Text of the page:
When a sponsor pays huge amounts for their name / logo / brand to appear on the side of a car, there usually some expectation – or at least hope – that it will appear repeatedly throughout broadcasts across the globe.
This is usually tougher for sponsors paired with teams at the back of the field, or even worse – the midfield, where even the latter cannot get exposure due to not being at front, but not getting lapped either.
Of course there is far more to sponsorship activation today than that, but it still plays a part in the process. So much of modern day sponsorship in international sport is about business-to-business dealings, as opposed to simply plotting images on a screen.
That would just be nonsense.
This morning, Lewis Hamilton and Nico Rosberg utterly dominated the Australian Grand Prix – the first Formula One race of the 2015 season – with the former taking the top spot and looking reasonably untroubled throughout.
It was a reminder that just because one is fastest during the Friday practice sessions, that is not necessarily going to translate where it really matters. It was also a reminder that domination at the front will lead to broadcast directors giving attention to other battles on track.
While Rosberg appeared to get close to the rear of the reigning champion from time-to-time, Hamilton rarely ever looked threatened. If anything, the double-world champion probably enjoyed one of the most understated victories of his career.
His praise post-race was, naturally, saved for the efforts of his team. “It’s quite unbelievable, really, what this team has done. It’s a great feeling to start off the season the way we finished the last and the car is just incredible.”
From the start, Hamilton was never troubled and held an easy lead into turn one, while Rosberg tentatively kept his works machine ahead of the squabbling pack – led by Felipe Massa’s Williams – upon corner entry. There was chaos behind as a Ferrari (Kimi Raikkonen) sideswiped another Ferrari (Sebastian Vettel) who touched a Sauber (Felipe Nasr) who clattered a Lotus (Pastor Maldonado) who was introduced to a wall (concrete). Virtual safety car.
Following the brief neutralisation, Hamilton again led away, although he was helped to build a sizeable gap into turn one by a sleepwalking Rosberg. The Briton pushed on and built a solid gap to Rosberg and was at one point over four seconds ahead of his German teammate / rival (delete where appropriate).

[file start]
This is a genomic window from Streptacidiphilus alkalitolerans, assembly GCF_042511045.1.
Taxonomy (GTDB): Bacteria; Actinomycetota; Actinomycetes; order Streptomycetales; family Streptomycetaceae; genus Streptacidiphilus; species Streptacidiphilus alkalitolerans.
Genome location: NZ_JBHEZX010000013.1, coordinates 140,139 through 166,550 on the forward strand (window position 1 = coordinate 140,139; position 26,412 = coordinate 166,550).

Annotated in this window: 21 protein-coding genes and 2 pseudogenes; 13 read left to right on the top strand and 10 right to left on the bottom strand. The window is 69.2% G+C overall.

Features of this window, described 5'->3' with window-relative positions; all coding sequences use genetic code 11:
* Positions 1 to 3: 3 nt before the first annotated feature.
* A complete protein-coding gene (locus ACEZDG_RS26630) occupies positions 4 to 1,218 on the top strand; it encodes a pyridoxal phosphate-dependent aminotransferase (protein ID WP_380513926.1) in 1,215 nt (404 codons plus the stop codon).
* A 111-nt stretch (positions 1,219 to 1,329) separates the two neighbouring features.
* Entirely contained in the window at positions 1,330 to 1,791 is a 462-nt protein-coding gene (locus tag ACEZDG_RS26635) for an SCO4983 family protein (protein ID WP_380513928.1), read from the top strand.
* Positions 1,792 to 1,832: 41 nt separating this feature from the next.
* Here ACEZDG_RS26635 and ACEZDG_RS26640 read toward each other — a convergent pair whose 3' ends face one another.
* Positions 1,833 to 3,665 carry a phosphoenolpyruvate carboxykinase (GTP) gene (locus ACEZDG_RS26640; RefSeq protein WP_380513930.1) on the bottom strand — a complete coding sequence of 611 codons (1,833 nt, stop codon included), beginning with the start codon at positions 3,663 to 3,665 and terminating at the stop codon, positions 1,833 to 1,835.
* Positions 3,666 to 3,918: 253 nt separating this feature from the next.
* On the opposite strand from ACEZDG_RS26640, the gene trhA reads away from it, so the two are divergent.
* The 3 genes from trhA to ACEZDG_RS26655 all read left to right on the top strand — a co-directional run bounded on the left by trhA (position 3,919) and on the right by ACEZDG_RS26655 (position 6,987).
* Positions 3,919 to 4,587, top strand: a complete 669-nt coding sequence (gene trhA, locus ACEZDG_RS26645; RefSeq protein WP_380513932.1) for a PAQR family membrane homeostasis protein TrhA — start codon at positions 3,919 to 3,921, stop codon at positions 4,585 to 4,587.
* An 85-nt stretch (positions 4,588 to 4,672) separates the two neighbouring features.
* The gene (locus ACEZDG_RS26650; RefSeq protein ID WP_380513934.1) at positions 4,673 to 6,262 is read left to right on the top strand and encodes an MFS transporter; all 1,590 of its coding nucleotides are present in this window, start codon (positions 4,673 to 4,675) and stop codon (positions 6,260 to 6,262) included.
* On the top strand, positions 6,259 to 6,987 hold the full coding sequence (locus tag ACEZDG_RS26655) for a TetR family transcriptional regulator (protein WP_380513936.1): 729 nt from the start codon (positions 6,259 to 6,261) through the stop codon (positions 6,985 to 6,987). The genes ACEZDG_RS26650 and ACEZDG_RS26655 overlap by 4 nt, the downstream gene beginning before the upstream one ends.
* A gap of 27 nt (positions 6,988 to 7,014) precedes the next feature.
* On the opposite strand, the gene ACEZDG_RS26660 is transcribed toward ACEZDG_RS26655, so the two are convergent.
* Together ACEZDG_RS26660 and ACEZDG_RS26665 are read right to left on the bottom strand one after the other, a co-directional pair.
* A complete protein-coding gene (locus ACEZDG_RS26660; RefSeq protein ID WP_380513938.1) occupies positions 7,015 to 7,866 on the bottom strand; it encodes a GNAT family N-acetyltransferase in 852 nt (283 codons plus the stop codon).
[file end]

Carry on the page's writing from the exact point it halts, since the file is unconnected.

The victor tried to press home the win was not all easy. “It was still a tough race, though, as Nico was very quick throughout. It was about managing fuel and also the tyres – trying to see how long we could push them.”
That was all Hamilton had to do to a degree. By keeping some air between himself and Rosberg, Hamilton controlled the race, knowing too that there was little to push beyond the realms of necessity. Rosberg did close in at various times, but Hamilton merely turned up the wick – just enough – to solidify his position. He added, “Once I’d built a two second gap it was about maintaining it. But when Nico turned up the heat it was tough. He drove really well and it’s a great result for the team to start the season with a 1-2.”
Despite this, the Mercedes pair finished nearly half-a-minute ahead of the 3rd place Sebastian Vettel (Ferrari). Now that’s domination.
Hamilton was also happy to see Ferrari back on the pace and the 30-year-old acknowledges that a resurgence from the Scuderia could do much to add an extra dimension to the season. “It’s good to see Ferrari back up here on the podium. I think they have taken a big step, so I anticipate a good fight with them this year at some point and we can’t back off.”
Indeed Ferrari’s step up also was also noticed by Mercedes F1 boss Toto Wolff. “Ferrari have bounced back strongly, too, and it’s good to have them back in the game – they have everything they need and they will be coming closer.” Just as long as they do not get close enough…
During the race, Rosberg was informed to cool things down as he was using too much fuel, which added yet another nail to chances of victory in Melbourne. It was a feature commonly seen last witnessed and a deficiency that Rosberg has yet to eliminate.
Naturally there are those who will scream and shout about team orders – tin foil hats not only go cheap nowadays, they also come in different sizes – but the reality is probably closer to Rosberg’s general higher use of fuel compared to Hamilton.
However the German feels his race was lost not on Sunday, but during Saturday. “Yesterday after Qualifying I was already on the back foot and that’s difficult to change in a race against Lewis. I need to have a better Saturday, which I was able to do last year.”
In a way, it goes further than that. Hamilton’s advantage from the start and in the race gave him first say over pit strategy, with the Englishman taking new tyres on lap 25, shuffling Rosberg’s stop to one tour later. The season is still in its infancy and with nineteen Grand Prix still to run, Rosberg is already looking ahead. “It’s still a long season with lots of races to go. I want to strike back in Malaysia, so that’s the focus.”
And so, Mercedes traipsed almost unseen to an astonishing 1-2 finish; their 43rd victory in all championship competition if one allows the author to go back as far as July 1935 and Rudolf Caracciola’s win at Spa-Francorchamps in the W25B machine – that was a 1-2 finish as well.
The aforementioned sponsors and their associates who fret in marketing might just care about that statistic though, but television coverage? Maybe, just maybe the Mercedes were simply too quick for the cameras.